In his News interview in February, Whitehead said he didn’t see any smoke on the second floor, but “we could see it coming from the attic.”
As he approached the fire, Whitehead was working near another firefighter, the “attack man,” helping with the hose line, according to his lawsuit.
Buffalo’s fire engine companies work in four-person crews: driver, hook-up, officer and attack. The firefighters in the attack and officer assignments hold the primary roles in battling an interior structure fire. The attack position handles the nozzle of the hose line and the officer, in close proximity, provides assistance.
It was not possible to determine the location of the fire from outside the two-story, two-family home with shared stairwells in the front and back. The attic was not designated for occupancy.
Afterward, firefighters unanimously said in interviews and depositions that they faced extreme heat in the attic during the initial stages of the firefighting operation, according to the state report.
One of the Engine 21 firefighters began to run low on air, according to the state report.
“The attack member was forced to exit the attic in an effort of self-preservation. The attack member became slightly disoriented during his evacuation but was able to relocate the attic stairs and exit the structure.”
Whitehead “remained in the attic as the sole member of the Engine 21 team,” the report said.
Engine 33 firefighters were behind him on the stairwell.
Around the time the Engine 21 attack member left the house, Whitehead was struck by an unknown object, either a fellow firefighter or debris, and he lost contact with the hose line under his control and became disoriented.
The Engine 33 attack member also left the attic due to low air supply and extreme heat, the report said.
“Though the officer of Engine 33, members of Rescue 1 and members of Ladder 6 were inside the structure, the Engine 21 officer became isolated and was unable to exit the attic,” according to the state report.
Whitehead was forced to take a prone position and tried to call for rescue using the “man down” button on his radio. But he couldn’t manipulate the button, according to the report. So he removed his gloves, leading to the burns on his hands.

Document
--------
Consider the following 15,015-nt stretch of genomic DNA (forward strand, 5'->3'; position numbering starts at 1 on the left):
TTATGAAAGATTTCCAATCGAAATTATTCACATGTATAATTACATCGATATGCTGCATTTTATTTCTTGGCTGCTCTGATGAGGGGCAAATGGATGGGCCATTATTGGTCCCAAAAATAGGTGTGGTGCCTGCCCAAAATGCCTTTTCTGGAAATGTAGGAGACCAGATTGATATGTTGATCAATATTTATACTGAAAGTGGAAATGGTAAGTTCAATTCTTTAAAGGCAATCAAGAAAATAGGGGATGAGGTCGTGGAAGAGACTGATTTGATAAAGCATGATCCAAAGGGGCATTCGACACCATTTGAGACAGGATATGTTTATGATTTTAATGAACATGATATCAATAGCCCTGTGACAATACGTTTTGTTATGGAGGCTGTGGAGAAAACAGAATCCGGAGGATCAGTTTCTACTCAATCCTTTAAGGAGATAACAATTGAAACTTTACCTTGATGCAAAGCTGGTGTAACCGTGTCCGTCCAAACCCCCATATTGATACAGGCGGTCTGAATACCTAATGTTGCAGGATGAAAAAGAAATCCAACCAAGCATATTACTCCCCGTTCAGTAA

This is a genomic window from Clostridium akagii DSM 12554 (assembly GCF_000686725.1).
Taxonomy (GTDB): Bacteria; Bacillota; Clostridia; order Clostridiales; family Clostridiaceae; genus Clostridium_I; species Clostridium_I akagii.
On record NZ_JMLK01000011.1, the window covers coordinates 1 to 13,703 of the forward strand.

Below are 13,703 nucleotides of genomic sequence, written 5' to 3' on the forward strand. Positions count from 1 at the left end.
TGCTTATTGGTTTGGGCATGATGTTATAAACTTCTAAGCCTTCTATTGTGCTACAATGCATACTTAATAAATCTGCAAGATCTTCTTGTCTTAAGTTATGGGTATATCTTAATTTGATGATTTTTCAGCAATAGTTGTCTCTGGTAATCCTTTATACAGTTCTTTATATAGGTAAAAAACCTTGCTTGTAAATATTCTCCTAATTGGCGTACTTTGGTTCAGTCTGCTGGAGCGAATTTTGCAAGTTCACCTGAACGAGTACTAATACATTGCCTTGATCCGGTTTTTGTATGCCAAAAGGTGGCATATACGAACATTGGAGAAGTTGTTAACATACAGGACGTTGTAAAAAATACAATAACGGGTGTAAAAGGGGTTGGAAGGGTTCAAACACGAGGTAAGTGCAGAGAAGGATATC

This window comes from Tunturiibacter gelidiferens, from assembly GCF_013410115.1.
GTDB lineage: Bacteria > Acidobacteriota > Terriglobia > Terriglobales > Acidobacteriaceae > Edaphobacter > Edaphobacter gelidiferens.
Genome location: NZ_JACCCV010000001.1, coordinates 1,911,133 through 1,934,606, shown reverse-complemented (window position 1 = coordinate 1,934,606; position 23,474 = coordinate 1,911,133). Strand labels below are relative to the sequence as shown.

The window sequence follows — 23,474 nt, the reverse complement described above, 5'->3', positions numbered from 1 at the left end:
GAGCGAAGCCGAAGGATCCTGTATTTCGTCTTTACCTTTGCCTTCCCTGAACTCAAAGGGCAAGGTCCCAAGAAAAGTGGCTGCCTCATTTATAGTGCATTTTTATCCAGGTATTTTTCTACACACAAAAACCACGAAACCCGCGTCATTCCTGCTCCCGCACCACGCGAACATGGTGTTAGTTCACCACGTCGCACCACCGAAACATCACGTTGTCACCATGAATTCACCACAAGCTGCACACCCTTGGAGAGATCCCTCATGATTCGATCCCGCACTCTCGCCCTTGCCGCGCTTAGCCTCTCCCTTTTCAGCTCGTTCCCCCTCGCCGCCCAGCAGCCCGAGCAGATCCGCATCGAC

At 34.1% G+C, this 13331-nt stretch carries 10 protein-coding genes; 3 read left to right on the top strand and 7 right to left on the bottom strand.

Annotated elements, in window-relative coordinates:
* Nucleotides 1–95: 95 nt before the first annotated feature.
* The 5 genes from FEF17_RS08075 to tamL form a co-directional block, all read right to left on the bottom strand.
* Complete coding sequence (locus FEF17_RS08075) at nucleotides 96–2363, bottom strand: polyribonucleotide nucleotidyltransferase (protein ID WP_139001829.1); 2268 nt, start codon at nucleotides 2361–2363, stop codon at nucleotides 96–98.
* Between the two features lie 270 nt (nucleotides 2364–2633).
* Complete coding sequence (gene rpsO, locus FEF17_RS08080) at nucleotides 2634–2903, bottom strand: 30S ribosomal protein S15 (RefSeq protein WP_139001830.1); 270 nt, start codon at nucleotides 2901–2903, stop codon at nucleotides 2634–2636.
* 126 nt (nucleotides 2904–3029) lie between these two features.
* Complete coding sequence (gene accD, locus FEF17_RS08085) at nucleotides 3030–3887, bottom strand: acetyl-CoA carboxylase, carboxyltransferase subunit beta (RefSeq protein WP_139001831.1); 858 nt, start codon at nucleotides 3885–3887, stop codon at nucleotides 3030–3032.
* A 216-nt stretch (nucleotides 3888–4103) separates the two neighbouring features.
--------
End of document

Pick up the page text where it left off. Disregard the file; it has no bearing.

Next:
Buffalo firefighters have personal alert safety systems (PASS alarms) in their self-contained breathing apparatus, and the alarm emits a loud audible beacon when the unit remains still for a period of time. The alarm can also be activated manually.
Whitehead’s PASS alarm was not activated, “as efforts of self-preservation would have resulted in enough movement to prevent the automatic engagement of the alarm,” according to the report.
Running low on air, Whitehead awaited rescue as he heard other firefighters on the roof and closing in on him in the attic. He was able to make contact with another firefighter, “possibly with his leg while calling for help, and a “mayday” was called over the radio” by a member of Rescue 1, the report said.
Whitehead was taken to the hospital for severe burns.
The Engine 21 firefighter serving in the attack role was also taken to ECMC and admitted for first- and second-degree burns on the bulk of his upper torso, the state report said.
Four other firefighters were sent to the hospital, including the attack and officer members of Engine 33 – the company operating the second line in the attic during the most extreme conditions of the fire – and were treated and released.
‘I knew I was hurt bad’
Whitehead’s lawsuit contains some of the same language found in the state report.
His court papers, for example, say he remained in the attic “as the sole member of the Engine 21 team” when the other firefighter evacuated the house.
In the attic, he was “struck by an unknown object, lost contact with the Engine 21 hose line and was caused to become disoriented,” according to the lawsuit.
In his February interview with The News, Whitehead said he didn’t recall everything that happened inside the Butler Avenue attic.
He remembered a lot of smoke and intense heat.
“I was fighting the fire and something hit me,” Whitehead told The News. “When it hit me I lost my helmet and my hose line.”
Whitehead said he became disoriented. He couldn’t find his hose. He couldn’t see.
Whitehead suffered third-degree burns – the most serious kind – to his hands. The damage extended into the tissue of his hands.
He told The News in February that he didn’t dare look at his hands once outside the house.
“I didn’t want to see,” Whitehead said in the interview. “I didn’t look at them. I knew I was hurt bad.”